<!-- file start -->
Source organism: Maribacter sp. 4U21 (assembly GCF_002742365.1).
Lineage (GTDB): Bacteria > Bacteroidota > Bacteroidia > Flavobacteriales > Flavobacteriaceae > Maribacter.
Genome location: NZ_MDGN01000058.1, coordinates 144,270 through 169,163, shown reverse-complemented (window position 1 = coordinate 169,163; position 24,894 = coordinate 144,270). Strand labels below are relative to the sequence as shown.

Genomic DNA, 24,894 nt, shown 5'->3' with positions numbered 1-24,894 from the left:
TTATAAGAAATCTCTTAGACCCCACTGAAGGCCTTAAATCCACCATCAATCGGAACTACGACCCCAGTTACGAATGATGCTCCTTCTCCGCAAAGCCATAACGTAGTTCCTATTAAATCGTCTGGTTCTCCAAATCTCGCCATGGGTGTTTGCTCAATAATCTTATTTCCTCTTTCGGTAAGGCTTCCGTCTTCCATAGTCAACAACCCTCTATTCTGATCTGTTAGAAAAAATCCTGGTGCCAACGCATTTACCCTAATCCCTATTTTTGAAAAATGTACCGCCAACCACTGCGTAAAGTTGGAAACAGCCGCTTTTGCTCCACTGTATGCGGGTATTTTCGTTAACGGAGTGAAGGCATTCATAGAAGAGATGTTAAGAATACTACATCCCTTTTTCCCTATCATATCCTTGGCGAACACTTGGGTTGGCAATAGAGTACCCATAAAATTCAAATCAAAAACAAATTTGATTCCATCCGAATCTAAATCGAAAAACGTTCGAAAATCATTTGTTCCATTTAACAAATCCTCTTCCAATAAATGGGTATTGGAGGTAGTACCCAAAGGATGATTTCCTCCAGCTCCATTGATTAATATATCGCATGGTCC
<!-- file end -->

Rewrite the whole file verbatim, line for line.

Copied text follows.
Source organism: Maribacter sp. 4U21 (assembly GCF_002742365.1).
Lineage (GTDB): Bacteria > Bacteroidota > Bacteroidia > Flavobacteriales > Flavobacteriaceae > Maribacter.
Genome location: NZ_MDGN01000058.1, coordinates 144,270 through 169,163, shown reverse-complemented (window position 1 = coordinate 169,163; position 24,894 = coordinate 144,270). Strand labels below are relative to the sequence as shown.

Genomic DNA, 24,894 nt, shown 5'->3' with positions numbered 1-24,894 from the left:
TTATAAGAAATCTCTTAGACCCCACTGAAGGCCTTAAATCCACCATCAATCGGAACTACGACCCCAGTTACGAATGATGCTCCTTCTCCGCAAAGCCATAACGTAGTTCCTATTAAATCGTCTGGTTCTCCAAATCTCGCCATGGGTGTTTGCTCAATAATCTTATTTCCTCTTTCGGTAAGGCTTCCGTCTTCCATAGTCAACAACCCTCTATTCTGATCTGTTAGAAAAAATCCTGGTGCCAACGCATTTACCCTAATCCCTATTTTTGAAAAATGTACCGCCAACCACTGCGTAAAGTTGGAAACAGCCGCTTTTGCTCCACTGTATGCGGGTATTTTCGTTAACGGAGTGAAGGCATTCATAGAAGAGATGTTAAGAATACTACATCCCTTTTTCCCTATCATATCCTTGGCGAACACTTGGGTTGGCAATAGAGTACCCATAAAATTCAAATCAAAAACAAATTTGATTCCATCCGAATCTAAATCGAAAAACGTTCGAAAATCATTTGTTCCATTTAACAAATCCTCTTCCAATAAATGGGTATTGGAGGTAGTACCCAAAGGATGATTTCCTCCAGCTCCATTGATTAATATATCGCATGGTCC